Note for PY 101 with Professor Carroll at UA-Intro To Psychology (1)
Note for PY 101 with Professor Carroll at UA-Intro To Psychology (1)
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This 4 page Class Notes was uploaded by an elite notetaker on Friday February 6, 2015. The Class Notes belongs to a course at University of Alabama - Tuscaloosa taught by a professor in Fall. Since its upload, it has received 25 views.
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Date Created: 02/06/15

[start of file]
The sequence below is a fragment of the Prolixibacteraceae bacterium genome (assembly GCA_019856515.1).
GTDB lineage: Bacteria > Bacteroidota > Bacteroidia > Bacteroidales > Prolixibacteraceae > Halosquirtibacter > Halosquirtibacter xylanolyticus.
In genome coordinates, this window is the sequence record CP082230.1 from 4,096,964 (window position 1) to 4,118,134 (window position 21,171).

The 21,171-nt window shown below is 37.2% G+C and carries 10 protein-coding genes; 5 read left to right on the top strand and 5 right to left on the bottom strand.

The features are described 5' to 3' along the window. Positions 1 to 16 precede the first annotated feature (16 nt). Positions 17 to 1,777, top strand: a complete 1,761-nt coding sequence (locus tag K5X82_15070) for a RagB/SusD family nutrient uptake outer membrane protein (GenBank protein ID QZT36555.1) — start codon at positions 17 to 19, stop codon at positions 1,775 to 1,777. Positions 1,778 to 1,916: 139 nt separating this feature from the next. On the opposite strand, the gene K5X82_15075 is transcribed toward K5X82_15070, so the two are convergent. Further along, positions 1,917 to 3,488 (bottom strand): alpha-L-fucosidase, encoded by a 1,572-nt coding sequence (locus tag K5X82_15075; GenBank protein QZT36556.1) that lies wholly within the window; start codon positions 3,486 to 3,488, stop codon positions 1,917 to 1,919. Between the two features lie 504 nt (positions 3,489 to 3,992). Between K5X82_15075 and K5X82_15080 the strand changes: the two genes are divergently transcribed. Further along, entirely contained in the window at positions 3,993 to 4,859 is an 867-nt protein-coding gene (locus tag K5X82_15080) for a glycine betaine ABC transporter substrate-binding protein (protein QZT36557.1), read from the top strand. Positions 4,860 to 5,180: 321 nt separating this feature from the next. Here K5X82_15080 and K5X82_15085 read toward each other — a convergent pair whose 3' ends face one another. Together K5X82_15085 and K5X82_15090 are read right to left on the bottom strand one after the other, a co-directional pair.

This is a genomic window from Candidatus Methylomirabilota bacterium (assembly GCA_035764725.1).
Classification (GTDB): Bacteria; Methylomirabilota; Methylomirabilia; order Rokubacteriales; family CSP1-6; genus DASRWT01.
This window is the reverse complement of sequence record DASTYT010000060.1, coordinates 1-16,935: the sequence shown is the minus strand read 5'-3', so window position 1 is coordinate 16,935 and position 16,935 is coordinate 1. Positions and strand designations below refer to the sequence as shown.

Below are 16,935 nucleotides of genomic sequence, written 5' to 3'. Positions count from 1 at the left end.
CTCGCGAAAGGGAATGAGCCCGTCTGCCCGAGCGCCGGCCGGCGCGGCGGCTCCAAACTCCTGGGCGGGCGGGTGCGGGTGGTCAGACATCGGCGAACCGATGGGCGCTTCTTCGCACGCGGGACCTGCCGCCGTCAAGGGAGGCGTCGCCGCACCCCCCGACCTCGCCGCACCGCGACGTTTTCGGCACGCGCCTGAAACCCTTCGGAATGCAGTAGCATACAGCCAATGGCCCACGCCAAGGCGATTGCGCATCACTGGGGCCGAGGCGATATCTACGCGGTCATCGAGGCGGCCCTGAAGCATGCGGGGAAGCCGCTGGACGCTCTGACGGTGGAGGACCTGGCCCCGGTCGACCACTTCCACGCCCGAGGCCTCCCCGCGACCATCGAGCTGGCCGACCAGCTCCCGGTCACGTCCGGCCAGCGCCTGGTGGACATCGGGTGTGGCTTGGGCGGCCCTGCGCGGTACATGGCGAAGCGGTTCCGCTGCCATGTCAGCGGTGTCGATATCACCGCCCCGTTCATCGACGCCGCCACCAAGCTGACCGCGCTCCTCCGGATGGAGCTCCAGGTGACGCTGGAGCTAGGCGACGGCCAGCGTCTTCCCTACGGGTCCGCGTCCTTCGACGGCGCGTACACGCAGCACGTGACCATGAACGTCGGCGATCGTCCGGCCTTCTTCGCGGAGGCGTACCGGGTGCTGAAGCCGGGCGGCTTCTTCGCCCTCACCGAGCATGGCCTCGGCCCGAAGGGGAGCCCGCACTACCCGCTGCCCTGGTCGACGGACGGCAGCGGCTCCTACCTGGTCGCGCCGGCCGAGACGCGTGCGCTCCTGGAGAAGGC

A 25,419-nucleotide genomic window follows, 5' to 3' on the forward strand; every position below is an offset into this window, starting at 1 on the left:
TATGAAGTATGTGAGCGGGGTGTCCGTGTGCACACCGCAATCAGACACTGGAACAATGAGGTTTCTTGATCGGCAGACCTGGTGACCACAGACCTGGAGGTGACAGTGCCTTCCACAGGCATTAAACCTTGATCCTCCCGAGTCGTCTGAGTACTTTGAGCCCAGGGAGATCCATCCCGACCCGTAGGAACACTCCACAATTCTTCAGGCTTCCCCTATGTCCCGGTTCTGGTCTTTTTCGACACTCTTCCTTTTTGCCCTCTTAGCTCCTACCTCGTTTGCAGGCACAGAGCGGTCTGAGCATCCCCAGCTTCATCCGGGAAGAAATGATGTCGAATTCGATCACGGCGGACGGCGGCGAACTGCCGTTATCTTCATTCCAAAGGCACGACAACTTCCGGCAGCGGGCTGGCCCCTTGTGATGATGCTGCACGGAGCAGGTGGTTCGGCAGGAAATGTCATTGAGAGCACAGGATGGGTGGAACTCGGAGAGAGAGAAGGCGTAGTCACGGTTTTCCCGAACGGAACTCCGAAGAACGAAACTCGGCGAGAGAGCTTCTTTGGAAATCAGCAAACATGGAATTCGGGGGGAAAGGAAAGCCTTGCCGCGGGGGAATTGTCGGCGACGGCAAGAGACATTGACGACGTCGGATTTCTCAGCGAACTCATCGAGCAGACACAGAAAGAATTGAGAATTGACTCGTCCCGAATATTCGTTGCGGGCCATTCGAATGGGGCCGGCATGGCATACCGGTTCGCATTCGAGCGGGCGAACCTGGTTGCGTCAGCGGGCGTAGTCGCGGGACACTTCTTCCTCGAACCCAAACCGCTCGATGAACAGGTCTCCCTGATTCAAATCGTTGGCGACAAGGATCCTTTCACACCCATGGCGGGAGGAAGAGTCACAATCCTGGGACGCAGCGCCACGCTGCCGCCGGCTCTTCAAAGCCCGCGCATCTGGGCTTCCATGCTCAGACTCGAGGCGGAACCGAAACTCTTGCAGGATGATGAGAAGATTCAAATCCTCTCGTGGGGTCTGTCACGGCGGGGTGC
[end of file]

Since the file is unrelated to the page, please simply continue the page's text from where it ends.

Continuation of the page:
302 Retrieval cue Anything that helps a person recall information from memory Explains why it is easier to recognize than to recall information Ex multiple choice tests 318 o Cryptomnesia When a person thinks he or she has come up with a new idea but really has retrieved an old idea from memory andfailed to attribute the idea to its proper source Type of misattribution 306 o Reconsolidation Neural processes involved when memories are recalled and then stored again for later retrieval When memories for past events are retrieved they can be affected by new circumstances therefore our memories change when we use them and are not accurate reproductions of what was experienced 321 0 False recognition Recalling or recognizing events that did not happen Ex list of words related to sweet asked to remember them and you say that sweet was one although it wasn t 321 o Confabulation The false recognition of an episodic memory Related to some types of brain injury Patients recall mistaken facts and when questioned try to make sense of their recollections by adding facts that make the story more coherent 202 208 o Ganglion cells Retinal first cells in the visual pathway to generate action potentials Send signals along axons from inside the eye to the thalamus by the optic nerve 215 o Dorsal and ventral stream Dorsal quotwherequot specialized for spatial perception determining where an object is and relating it to other objects in a scene Ventral quotwhatquotspecialized for perception and recognition of objects such as determining colors and shapes 219 0 Face recognition male versus female The fusiform gyrus in the right hemisphere may be responsible for perceiving faces People more quickly and accurately recognize angry faces than happy ones and recognize anger on a man s face than a woman and the reverse for happiness Women more accurately recognize faces and are most accurate at female faces Both sexes have a hard time upside down faces People are better at recognizing faces of their own race or ethnic group 162 o Transcendental meditation Involves meditating with great concentration for 20 minutes twice a day Benefits reduced blood pressure decreased stress blood lipids and insulin resistance Best known meditation procedure 167 0 Long term effects of ecstasy Memory problems and a diminished ability to perform complex tasks 166 0 Drugs and the effects of drugs Psychoactive Drugs mind altering substances that change the brain s neurochemistry by activating neurotransmitter systems Effects of each drug depend on which system is activates Marijuanamost widely used illicit drug THCproduces relaxed mental state uplifted mood perceptual and cognitive distortions First time users have weaker effects than experienced users who have learned to appreciate it Stimulants increase behavioral and mental activity caffeine nicotine cocaine amphetamines Work by interfering with the normal reuptake of dopamine allowing it to stay in the synapse prolonging its effects Cocaine inhaled powder or smoked crack Users have a wave of confidence Short term especially intense for crack users habitual use leads to paranoia psychotic behavior and violence Amphetamines synthesized in labs weight loss and staying awake Insomnia anxiety heart problems physical damage Blocks reuptake of dopamine and increases its release Damages temporal lobe memory and limbic system emotion MDMA ecstasy energizing effect similar to stimulants as well as slight hallucinations Less dopamine release and more serotonin release Users feel depressed after wears off Opiates heroine morphine codeine Used to relieve pain increase dopamine activation feelings of relaxation analgesia and euphoria Heroin provides a rush of intense pleasure similar to an orgasm Alcohol fatal car accidents suicide homicide domestic violence sex increasing risk for disease Men drink more than women factors powerdinking in large quantities is a symbol of male power Sexmen drink expecting to improve performance women refrain because of vulnerability Riskmen enjoy taking risks more than women Responsibilities men drink to ignore social responsibilities 172 o Withdrawal symptoms Failure to ingest a substance leads to symptoms of anxiety tension and craving 182 0 Absolute threshold and its relation to perception and sensation Minimum intensity of stimulation that must occur before you experience a sensation Level of intensity at which participants correctly detect a stimulus on 50 of the trials presented 196 o The ear diagram Stimuli are molecules are displaced by sound waves SW move through outer ear and make eardrum vibrate then move through middle ear causing ossicles to vibrate This vibration causes oval window to vibrate creating pressure waves in the inner ear s fluid that bend hair cell and cause neurons on the basilar membrane to fire neural signals These signals travel along the auditory nerve to the brain s auditory cortex As a result you hear the sound The wave s amplitude determines loudness frequency determines pitch 222 0 Depth and perception An object s pattern of stimulation on each of the two retinas binocular informs the brain about depth The brain uses pictorial monocular cues information about the object s appearance relative to the surroundings to perceive depth and relative motion 238 o Conditioned response A response that has been learned Dog bell experiment Conditioned response is usually weaker than the unconditioned response 257 o Evolutionary signi cance and its relation to behaviorism Animals have a hard time learning behaviors that run counter to their evolutionary adaptation biological constraints Ex raccoons are hardwired to rub food between their paws they have trouble learning to not rub objects Therefore conditioning is most effective when the association between the behavioral response and the reinforcement is similar to the animal s builtI predispositions 2460 Biological preparedness Animals are genetically programmed to fear specific objects Explains why they fear potentially dangerous things rather than objects that pose little threat 251 o The law of effect A general theory of learning by Edward Thorndike which states any behavior leading to a quotsatisfying state of affairs will more likely occur again and any behavior that leads to an quotannoying state of affairs will less likely occur 256 0 Behavior modi cation The use of operant learning techniques to eliminate unwanted behaviors and replace them with desirable ones Most unwanted behaviors are learned and can therefore be unlearned Ex drive more safely 237 o Operant conditioning We learn that a behavior leads to a particular outcome ex studying leads to better grades 264 0 Mirror neurons and it functions Neurons that are activated during observation of others performing an action Serves as a basis of imitation learning however their firing does not always lead to imitative behavior May help us explain and predict others behavior May be a neural basis for empathy emotional response of feeling what other people are experiencing Also important for human s ability to communicate through language 168 o The nucleus accumbens Is a collection of neurons within the striatumin the brain Opiates provide enormous reward by increasing dopamine activation in the nucleus accumbens and binding with opiate receptors producing feelings or relaxation analgesia and euphoria 274 o NMDA receptor Important in producing learning involved in long term potentiation LTP llDoogie micequot modified genes to make NMDA receptors more efficientlearned novel tasks more quickly and showed increased fear conditioning 286 o Encoding storing and retrieving information Information processing model 1 Encoding occurs at the time of learning processing into neural code of info so that it can be stored 2 Storage can last a fraction of a second or a lifetime retention of encoded representations over time that corresponds to some change in the nervous system that registers the event 3 Retrieval the act of recalling or remembering stored info to use it 288 o Sperling s research on iconic memory 3 rows of letters flashed on screen for 120 sec asked to recall all letters In time it took to name the first 3 or 4 they forget the other letter Suggested they had very quickly lost their memories of exactly what they had seen To test hypothesis presented letters with high med or low pitch as soon as letters disappeared pitched corresponded to top mid or bottom row and participants were asked to recall letters from the row the pitch indicated When the tone sounded shortly after letters appeared participants remembered almost all letters Longer the delay less letters remembered Conclusion sensory memory persists for about 13 of a sec and then progressivelyfades 136 o Qualia The way things seem to us our perception of things properties of oursubjective experiences Subjective nature makes them difficult to study empirically The labels applied to an experience do not necessarily justify the experience Ex SEEING RED does red look the same to everyone who has normal color vision Projecting some type ofguality onto someone else Ex When I look at Dr Carroll I see Orange 140 o Splitbrain research Corpus Callosom is surgically cut and the two hemispheres of the brain do not receive information directly from each other Allows researchers to get info from a single hemisphere at a time Left Hemisphere get images from Right visual felid controls Right hand controls Speech Right Hemisphere get images from Left visual felid controls Left hand is mute but can act on perception spatial relationships 143 o What part of the brain is known as the interpreter Left Hemisphere attempts to make sense of events Snowy house L Chicken foot R images on screen L hemi points R hand at pic of chicken head R hemi points L hand at pic of snow shovel L hemi interprets action of R hemi as shovel is used to clean up after chickens does not ever see the house 147 o Blindsight Phenomenon in which people who are perceptually blind in a certain area of their visual field demonstrate some response to visual stimuli Caused by injury to the part of the brain responsible for vision occipital lobe Type 1 Blindsight subjects have no awareness whatsoever of any stimuli but yet are able to predict at levels significantly above chance aspects of a visual stimulus Type 2 Blindsight is when subjects have some awareness of for example movement within the blind area but no visual percept This may be caused by for example the person being aware of their eyes39 tracking motion which will function normally 288 0 Different types of memory eg STM working and iconic to mention a few Sensory iconic duration a fraction of a second capacity much of the visible world allows us to experience the world as a continuous stream rather than discrete sensations keeps info long enough to connect one image with the next in a smooth way that corresponds to the way objects move in the real world Short Term working immediate duration between 20 and 30 seconds capacity five to nine chunks a limited capacity memory system that holds info in awareness for a brief period Called working bc combines info from different sources Immediate bc consists of thoughts feelings and temporary impressions of things in the world Long Term duration potentially as long as a person lives capacity almost limitless relatively permanent storage of information 2930 Overlearned You keep rehearsing material you already know pretty well Leads to improved memory especially over long periods of time Thus material studied through distributed practicemultiple sessions over time is remembered better that material studied in a brief period massed practice cramming 300 0 Maintenance and elaborative rehearsal Maintenance simply repeating the item over and over Ex baseball pitching machine Elaborative encodes info in a more meaningful way such as thinking about the item conceptually or deciding whether it refers to oneself elaborate basic info by linking it to knowledge from long term memory Ex practicing different types of pitches with a pitcher 305 0 Different partsregions of the brain Prefrontal Cortex working memory Temporal Lobe declarative memory Hippocampus spatial memory Amygdala fear learning Cerebellum motor action learning and memory Figures of Brain 148 Areas of Awareness 155 Pineal Gland 156 Brain Regions Stimulated by Dreams 214 Primary Sense Regions 270 Pleasure Centers of the Brain